We have both been dads for many years, but we are far from being parenting experts. We frequently fail, pick ourselves up, learn from our mistakes, and seek advice from other parents for tips and tricks. Through our New Dad Boot Camps and an incredibly active social network for fathers, NYC Dads Group, we get to meet up, share ideas, and engage in fun activities with our children. We have heard just about every fear there is, but we’ve also heard some great advice. Here are some ways to fight through the fears of becoming a dad.
1. No, you’re not going to break the baby: Most new dads have very little experience and are genuinely terrified of caring for a newborn baby. It turns out that newborns are more resilient than we think! They can endure the awkwardness of you practicing the football hold, snuggle hold, cradle hold, or face-to-face to find the one that works for you. Make sure your baby’s head and neck are secure, and then relax.
2. Yes, your life will change, but you can take steps to return back to normal: Any engaged parent will tell you that the first few weeks with a newborn are a blur. However, as things settle down, there are things you can do to bring life back to normal. First, rely on your partner and be reliable to your partner. Next, try to integrate the baby into your life. If you want a baby that can sleep through a little noise, don’t tiptoe and whisper while he’s sleeping. If you want a baby that can sleep during daylight hours outside her room, then don’t install blackout shades!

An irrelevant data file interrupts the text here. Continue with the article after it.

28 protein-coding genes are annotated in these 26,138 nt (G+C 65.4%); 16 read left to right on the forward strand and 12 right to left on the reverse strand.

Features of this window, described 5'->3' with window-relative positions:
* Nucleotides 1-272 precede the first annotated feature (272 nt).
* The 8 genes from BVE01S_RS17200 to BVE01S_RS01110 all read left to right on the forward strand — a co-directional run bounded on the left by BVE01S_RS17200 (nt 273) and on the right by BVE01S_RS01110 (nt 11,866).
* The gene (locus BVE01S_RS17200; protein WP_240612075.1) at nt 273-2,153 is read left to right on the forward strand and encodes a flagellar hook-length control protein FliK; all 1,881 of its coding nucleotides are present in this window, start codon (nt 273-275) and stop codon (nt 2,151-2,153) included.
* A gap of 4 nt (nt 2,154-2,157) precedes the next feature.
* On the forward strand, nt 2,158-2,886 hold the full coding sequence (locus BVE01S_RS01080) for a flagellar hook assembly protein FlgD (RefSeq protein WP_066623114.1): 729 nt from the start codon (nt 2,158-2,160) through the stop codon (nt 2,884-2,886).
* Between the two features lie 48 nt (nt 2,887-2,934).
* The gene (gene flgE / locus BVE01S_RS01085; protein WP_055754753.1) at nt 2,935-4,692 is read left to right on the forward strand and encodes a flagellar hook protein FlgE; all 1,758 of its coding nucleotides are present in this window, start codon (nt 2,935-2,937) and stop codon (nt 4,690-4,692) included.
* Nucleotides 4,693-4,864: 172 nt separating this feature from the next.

3. No, taking paternity leave will not destroy your career: Your career is 50 years long (or more). The choice to take 2-3 weeks to be home with your new baby is not going to destroy that, and the benefit of getting in the mix early is invaluable. Start the discussion with your supervisor well in advance to create a mutually workable plan that maximizes your ability to focus on your family while also keeping things afloat at work. Over time, consider ways to push into your family by managing your schedule—leaving early from work once a week to make dinner for your family, or go in late one morning to enjoy a morning music class with your daughter.
4. Yes, it is still is a mom’s world, but that’s changing: It wasn’t long ago that there were one or two books devoted to dads on the shelves, but that’s changing. Now, there are dozens written for and by dads. There are also active and diverse dads’ groups popping up all over the country with opportunities to learn from and connect with dads who have been doing this longer than you have.
5. Yes, your in-laws might drive you crazy, but you need the help: You will have people falling all over themselves wanting to support you—take advantage of it! Manage them like you would your best employees and make sure you are delegating even the most basic tasks—cooking dinner, washing bottles, doing laundry. Also, two words: Free babysitting!
6. No, you don’t need all the stuff: There are no bigger suckers than new parents, and most of the products available in stores are not necessary. In a cramped apartment, space is at a premium, so choose wisely beyond the essentials. If you’re not sure about some new-fangled device, borrow it from a friend before you buy. If you can’t find a friend that has it, you don’t need it!
7. Yes, you will have sex again: You won’t be back in the sack the day you get home from the hospital (doctors generally recommend 6-8 weeks), but getting back to what got you into this mess in the first place will happen if you make it a priority. Start by making your partner a priority when you first walk in the door.
Make date night mandatory, whether it be a night out on the town or a “Netflix and chill” session with takeout and a glass of wine. Your relationship with your partner is as important as it has always been, and taking care of that bond is the best gift you can give your baby.